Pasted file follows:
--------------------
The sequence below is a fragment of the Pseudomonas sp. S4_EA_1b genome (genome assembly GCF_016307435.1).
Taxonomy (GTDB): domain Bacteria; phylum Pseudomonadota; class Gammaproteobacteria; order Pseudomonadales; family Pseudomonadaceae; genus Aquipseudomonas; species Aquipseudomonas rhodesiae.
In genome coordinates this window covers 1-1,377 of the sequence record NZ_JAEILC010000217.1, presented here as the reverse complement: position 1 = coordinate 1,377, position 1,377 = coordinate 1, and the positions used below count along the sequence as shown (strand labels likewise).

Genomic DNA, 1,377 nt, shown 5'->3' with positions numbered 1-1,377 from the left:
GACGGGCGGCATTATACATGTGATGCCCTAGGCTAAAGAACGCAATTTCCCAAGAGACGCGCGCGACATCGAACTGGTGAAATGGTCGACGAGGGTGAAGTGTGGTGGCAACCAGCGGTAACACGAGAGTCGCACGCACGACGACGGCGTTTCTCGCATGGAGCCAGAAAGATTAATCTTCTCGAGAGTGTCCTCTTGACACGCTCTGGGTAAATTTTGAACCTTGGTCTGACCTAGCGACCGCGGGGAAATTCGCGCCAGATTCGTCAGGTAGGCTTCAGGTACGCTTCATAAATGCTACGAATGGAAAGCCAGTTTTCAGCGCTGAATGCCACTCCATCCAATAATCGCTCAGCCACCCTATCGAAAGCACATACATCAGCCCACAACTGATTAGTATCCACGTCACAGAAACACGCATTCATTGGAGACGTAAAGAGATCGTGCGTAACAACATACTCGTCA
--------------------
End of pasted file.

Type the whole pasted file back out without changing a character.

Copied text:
The sequence below is a fragment of the Pseudomonas sp. S4_EA_1b genome (genome assembly GCF_016307435.1).
Taxonomy (GTDB): domain Bacteria; phylum Pseudomonadota; class Gammaproteobacteria; order Pseudomonadales; family Pseudomonadaceae; genus Aquipseudomonas; species Aquipseudomonas rhodesiae.
In genome coordinates this window covers 1-1,377 of the sequence record NZ_JAEILC010000217.1, presented here as the reverse complement: position 1 = coordinate 1,377, position 1,377 = coordinate 1, and the positions used below count along the sequence as shown (strand labels likewise).

Genomic DNA, 1,377 nt, shown 5'->3' with positions numbered 1-1,377 from the left:
GACGGGCGGCATTATACATGTGATGCCCTAGGCTAAAGAACGCAATTTCCCAAGAGACGCGCGCGACATCGAACTGGTGAAATGGTCGACGAGGGTGAAGTGTGGTGGCAACCAGCGGTAACACGAGAGTCGCACGCACGACGACGGCGTTTCTCGCATGGAGCCAGAAAGATTAATCTTCTCGAGAGTGTCCTCTTGACACGCTCTGGGTAAATTTTGAACCTTGGTCTGACCTAGCGACCGCGGGGAAATTCGCGCCAGATTCGTCAGGTAGGCTTCAGGTACGCTTCATAAATGCTACGAATGGAAAGCCAGTTTTCAGCGCTGAATGCCACTCCATCCAATAATCGCTCAGCCACCCTATCGAAAGCACATACATCAGCCCACAACTGATTAGTATCCACGTCACAGAAACACGCATTCATTGGAGACGTAAAGAGATCGTGCGTAACAACATACTCGTCA